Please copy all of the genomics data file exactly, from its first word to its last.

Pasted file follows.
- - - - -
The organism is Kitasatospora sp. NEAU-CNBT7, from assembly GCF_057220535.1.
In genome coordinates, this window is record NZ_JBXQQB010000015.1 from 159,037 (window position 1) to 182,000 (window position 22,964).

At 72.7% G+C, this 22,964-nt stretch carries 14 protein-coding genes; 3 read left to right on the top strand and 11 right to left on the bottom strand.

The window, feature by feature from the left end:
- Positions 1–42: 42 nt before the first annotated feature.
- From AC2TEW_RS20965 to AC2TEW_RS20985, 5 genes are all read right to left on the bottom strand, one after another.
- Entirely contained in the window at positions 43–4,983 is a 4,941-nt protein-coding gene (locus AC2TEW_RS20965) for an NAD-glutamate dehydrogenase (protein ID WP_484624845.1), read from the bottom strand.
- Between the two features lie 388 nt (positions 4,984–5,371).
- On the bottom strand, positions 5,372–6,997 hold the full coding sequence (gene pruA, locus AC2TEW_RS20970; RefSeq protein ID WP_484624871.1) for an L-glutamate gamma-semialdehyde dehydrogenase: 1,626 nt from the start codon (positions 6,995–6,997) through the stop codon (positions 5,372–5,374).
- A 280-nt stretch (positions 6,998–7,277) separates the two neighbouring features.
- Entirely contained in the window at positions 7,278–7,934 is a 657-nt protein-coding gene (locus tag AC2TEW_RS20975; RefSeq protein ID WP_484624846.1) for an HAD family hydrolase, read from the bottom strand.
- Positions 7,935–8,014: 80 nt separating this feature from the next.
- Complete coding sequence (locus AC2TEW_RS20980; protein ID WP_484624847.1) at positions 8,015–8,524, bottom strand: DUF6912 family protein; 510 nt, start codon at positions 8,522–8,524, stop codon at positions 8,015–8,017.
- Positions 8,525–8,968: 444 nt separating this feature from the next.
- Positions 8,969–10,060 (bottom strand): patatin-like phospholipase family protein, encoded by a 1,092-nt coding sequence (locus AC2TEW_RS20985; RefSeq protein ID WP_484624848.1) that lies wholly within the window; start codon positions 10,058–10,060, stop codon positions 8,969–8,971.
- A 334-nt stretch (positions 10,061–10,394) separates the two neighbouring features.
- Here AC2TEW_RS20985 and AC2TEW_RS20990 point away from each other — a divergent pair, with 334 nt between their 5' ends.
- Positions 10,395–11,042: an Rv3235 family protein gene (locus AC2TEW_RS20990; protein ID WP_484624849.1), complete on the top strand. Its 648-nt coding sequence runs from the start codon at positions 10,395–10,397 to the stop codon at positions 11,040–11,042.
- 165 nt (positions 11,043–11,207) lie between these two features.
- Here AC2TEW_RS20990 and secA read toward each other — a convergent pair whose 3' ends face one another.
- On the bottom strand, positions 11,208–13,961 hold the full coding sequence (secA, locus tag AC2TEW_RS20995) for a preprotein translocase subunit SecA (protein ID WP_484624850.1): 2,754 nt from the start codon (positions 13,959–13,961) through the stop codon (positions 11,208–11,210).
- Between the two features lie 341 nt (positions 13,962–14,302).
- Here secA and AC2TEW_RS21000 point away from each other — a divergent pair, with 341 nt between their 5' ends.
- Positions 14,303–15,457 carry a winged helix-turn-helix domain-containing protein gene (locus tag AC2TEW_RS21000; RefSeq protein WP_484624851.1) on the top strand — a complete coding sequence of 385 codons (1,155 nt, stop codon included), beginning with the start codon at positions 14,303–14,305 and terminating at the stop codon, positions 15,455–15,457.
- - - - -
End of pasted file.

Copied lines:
The organism is Kitasatospora sp. NEAU-CNBT7, from assembly GCF_057220535.1.
In genome coordinates, this window is record NZ_JBXQQB010000015.1 from 159,037 (window position 1) to 182,000 (window position 22,964).

At 72.7% G+C, this 22,964-nt stretch carries 14 protein-coding genes; 3 read left to right on the top strand and 11 right to left on the bottom strand.

The window, feature by feature from the left end:
- Positions 1–42: 42 nt before the first annotated feature.
- From AC2TEW_RS20965 to AC2TEW_RS20985, 5 genes are all read right to left on the bottom strand, one after another.
- Entirely contained in the window at positions 43–4,983 is a 4,941-nt protein-coding gene (locus AC2TEW_RS20965) for an NAD-glutamate dehydrogenase (protein ID WP_484624845.1), read from the bottom strand.
- Between the two features lie 388 nt (positions 4,984–5,371).
- On the bottom strand, positions 5,372–6,997 hold the full coding sequence (gene pruA, locus AC2TEW_RS20970; RefSeq protein ID WP_484624871.1) for an L-glutamate gamma-semialdehyde dehydrogenase: 1,626 nt from the start codon (positions 6,995–6,997) through the stop codon (positions 5,372–5,374).
- A 280-nt stretch (positions 6,998–7,277) separates the two neighbouring features.
- Entirely contained in the window at positions 7,278–7,934 is a 657-nt protein-coding gene (locus tag AC2TEW_RS20975; RefSeq protein ID WP_484624846.1) for an HAD family hydrolase, read from the bottom strand.
- Positions 7,935–8,014: 80 nt separating this feature from the next.
- Complete coding sequence (locus AC2TEW_RS20980; protein ID WP_484624847.1) at positions 8,015–8,524, bottom strand: DUF6912 family protein; 510 nt, start codon at positions 8,522–8,524, stop codon at positions 8,015–8,017.
- Positions 8,525–8,968: 444 nt separating this feature from the next.
- Positions 8,969–10,060 (bottom strand): patatin-like phospholipase family protein, encoded by a 1,092-nt coding sequence (locus AC2TEW_RS20985; RefSeq protein ID WP_484624848.1) that lies wholly within the window; start codon positions 10,058–10,060, stop codon positions 8,969–8,971.
- A 334-nt stretch (positions 10,061–10,394) separates the two neighbouring features.
- Here AC2TEW_RS20985 and AC2TEW_RS20990 point away from each other — a divergent pair, with 334 nt between their 5' ends.
- Positions 10,395–11,042: an Rv3235 family protein gene (locus AC2TEW_RS20990; protein ID WP_484624849.1), complete on the top strand. Its 648-nt coding sequence runs from the start codon at positions 10,395–10,397 to the stop codon at positions 11,040–11,042.
- 165 nt (positions 11,043–11,207) lie between these two features.
- Here AC2TEW_RS20990 and secA read toward each other — a convergent pair whose 3' ends face one another.
- On the bottom strand, positions 11,208–13,961 hold the full coding sequence (secA, locus tag AC2TEW_RS20995) for a preprotein translocase subunit SecA (protein ID WP_484624850.1): 2,754 nt from the start codon (positions 13,959–13,961) through the stop codon (positions 11,208–11,210).
- Between the two features lie 341 nt (positions 13,962–14,302).
- Here secA and AC2TEW_RS21000 point away from each other — a divergent pair, with 341 nt between their 5' ends.
- Positions 14,303–15,457 carry a winged helix-turn-helix domain-containing protein gene (locus tag AC2TEW_RS21000; RefSeq protein WP_484624851.1) on the top strand — a complete coding sequence of 385 codons (1,155 nt, stop codon included), beginning with the start codon at positions 14,303–14,305 and terminating at the stop codon, positions 15,455–15,457.